Outdoor Articles

Javelina – Little Pig with a Big Fight

by Pursue The Outdoors on December 5th, 2005 in Big Game Hunting

Hunting Collared Peccary in the Western States

While hunting for wild boar is at a slower pace during rainy winter months in California, a ‘little pig’ offers good hunting opportunities in neighboring States. The Javelina or Collared Peccary is the pig hunter’s “big” game in Arizona. Javelina also occur in Texas where they are quite numerous and in New Mexico. They are South American natives that have slowly migrated north.

Javelina occur widely in Arizona but are not found statewide. They are most numerous in the southeastern corner of the State, southeast of Tucson. You need to apply for a hunting permit in December, drawings will take place in January and hunting takes place in February. Applications must specify hunt numbers. Permits are classified as HAM (handgun, archery and muzzle loader) and permit-hunting. Non-residents pay about $ 114.00 for a non-resident license and a $ 68.00 Javelina permit fee. Deadlines for permit/tag applications close generally in late of the year. Good news is that two Apache Tribes sell Javelina permits over the counter on a first come first served basis. The San Carlos Apache Tribe has some of the best Javelina hunting in Arizona. Javelina hunting on reservation lands is available in mid — February.

Texas has a long Javelina hunting season, generally from October to the end of February in 43 counties and from September 1 to August 31 in 50 counties. The problem with hunting in Texas is that there is virtually no hunting on public land in Texas and hunting rights for private lands are generally leased to guide services and clubs. Information on hunting on public lands in Texas is available on from the State of Texas via the Net. If you cannot find the information, you may contact the author for details.

Why would anyone want to hunt the ‘little pig’ that looks like a wild pig but is indeed not a pig at all? Well, Javelina share with boar not only looks but also some of the temperament. While generally peaceful, they can become very aggressive and combative when cornered or in defense of their offspring — just like their big look-alikes.


By the way, there smaller size and weight makes them easier to get back to camp and to process. That can be a significant advantage in difficult terrain.

Here is some general information on the Javelina as published by the Arizona Game and Fish Service:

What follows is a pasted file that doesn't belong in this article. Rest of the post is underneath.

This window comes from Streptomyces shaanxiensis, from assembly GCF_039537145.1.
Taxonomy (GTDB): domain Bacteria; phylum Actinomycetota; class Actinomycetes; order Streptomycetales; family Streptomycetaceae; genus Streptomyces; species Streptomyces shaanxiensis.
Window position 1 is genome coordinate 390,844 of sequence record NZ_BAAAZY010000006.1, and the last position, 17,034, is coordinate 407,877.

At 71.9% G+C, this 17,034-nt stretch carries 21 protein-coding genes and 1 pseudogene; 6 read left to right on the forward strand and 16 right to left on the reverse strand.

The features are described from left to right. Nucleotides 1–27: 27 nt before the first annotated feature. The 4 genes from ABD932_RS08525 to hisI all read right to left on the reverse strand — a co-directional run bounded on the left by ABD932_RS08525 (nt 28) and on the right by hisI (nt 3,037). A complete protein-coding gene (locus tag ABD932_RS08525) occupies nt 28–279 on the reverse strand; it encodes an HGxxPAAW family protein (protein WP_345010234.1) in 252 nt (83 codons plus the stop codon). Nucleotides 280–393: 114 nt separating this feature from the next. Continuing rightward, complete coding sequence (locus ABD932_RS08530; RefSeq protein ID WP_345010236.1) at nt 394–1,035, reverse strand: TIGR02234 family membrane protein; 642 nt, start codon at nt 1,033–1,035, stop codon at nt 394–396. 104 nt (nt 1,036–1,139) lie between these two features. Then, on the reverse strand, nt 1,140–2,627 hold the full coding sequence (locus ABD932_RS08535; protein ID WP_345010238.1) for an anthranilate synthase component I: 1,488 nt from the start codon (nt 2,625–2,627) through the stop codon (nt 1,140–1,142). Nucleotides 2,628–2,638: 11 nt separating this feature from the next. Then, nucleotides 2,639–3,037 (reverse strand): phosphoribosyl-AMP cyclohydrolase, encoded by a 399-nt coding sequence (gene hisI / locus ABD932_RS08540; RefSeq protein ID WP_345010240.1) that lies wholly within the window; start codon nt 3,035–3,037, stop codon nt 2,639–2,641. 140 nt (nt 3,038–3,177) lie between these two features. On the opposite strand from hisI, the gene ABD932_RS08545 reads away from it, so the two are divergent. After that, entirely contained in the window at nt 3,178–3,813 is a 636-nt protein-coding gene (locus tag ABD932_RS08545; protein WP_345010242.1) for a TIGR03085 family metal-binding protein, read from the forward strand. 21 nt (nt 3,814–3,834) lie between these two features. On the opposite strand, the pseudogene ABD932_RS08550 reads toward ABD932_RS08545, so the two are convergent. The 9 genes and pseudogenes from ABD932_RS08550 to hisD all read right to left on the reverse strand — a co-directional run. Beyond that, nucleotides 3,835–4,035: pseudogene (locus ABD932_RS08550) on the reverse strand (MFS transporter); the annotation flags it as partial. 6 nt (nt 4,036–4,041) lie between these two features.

The collared peccary, or Javelina, evolved in South America and migrated north, only recently arriving in Arizona. The collared peccary, which occurs in the United States only in Arizona, Texas, and New Mexico, currently occupies approximately 34 percent of Arizona with an estimated population of 60,000 animals.

Life History

Adult Javelina generally weigh 35 to 60 lbs, the male being slightly heavier than the female. New born Javelina weigh about one pound. They are tan to brownish in color with a reddish dorsal stripe. They acquire adult coloration at three months. The salt and pepper appearance of adults is due to whitish bands on the black hairs. These hairs are up to six inches long, with the mane being blackest, longest, and erectile. In the winter, the coat is very dense and dark and the “collar” is visible. In summer, the Javelina sheds hair. The shorter hairs are lighter and the collar frequently is not visible.

Javelina continue to grow until they reach adult height in about 10 months. At this age, the Javelina are sexually mature. Being of tropical origin, peccaries are capable of breeding throughout the year, the only wild ungulate in the western hemisphere with a year long breeding season. This long breeding season, early maturity, and the ability to have two litters in one year gives them the greatest reproductive potential of North American big game.

Breeding peaks in January, February, and March. After a 145-day gestation period, most births occur in June, July, and August. This peak corresponds with the maximum rainfall period. Two is the most common number of young. Unlike other animals, the Javelina does not lick the offspring at birth, but rolls or tumbles it. The young are precocial, following their mothers shortly after birth and are usually weaned at six weeks.

While Javelina have lived to 24 years in captivity, the average life span is closer to seven or eight. Predation on Javelina is common from mountain lions and bobcats. Coyotes and golden eagles are effective predators of juvenile Javelina.

Since Javelina are found in so many habitats, its natural that their foods should vary. Javelina are opportunistic feeders. Eating flowers, fruits, nuts, berries, bulbs, and most succulent plants. Prickly pear cactus makes up the major portion of the diet. Behavior Javelina are herd animals with herd sizes averaging 8 to 9 animals. Territories are set up using droppings and the dorsal scent gland to mark these areas. Aggressive displays will be made to intruding javelina. Territory size varies with the productivity of the habitat, but averages about 750 acres.

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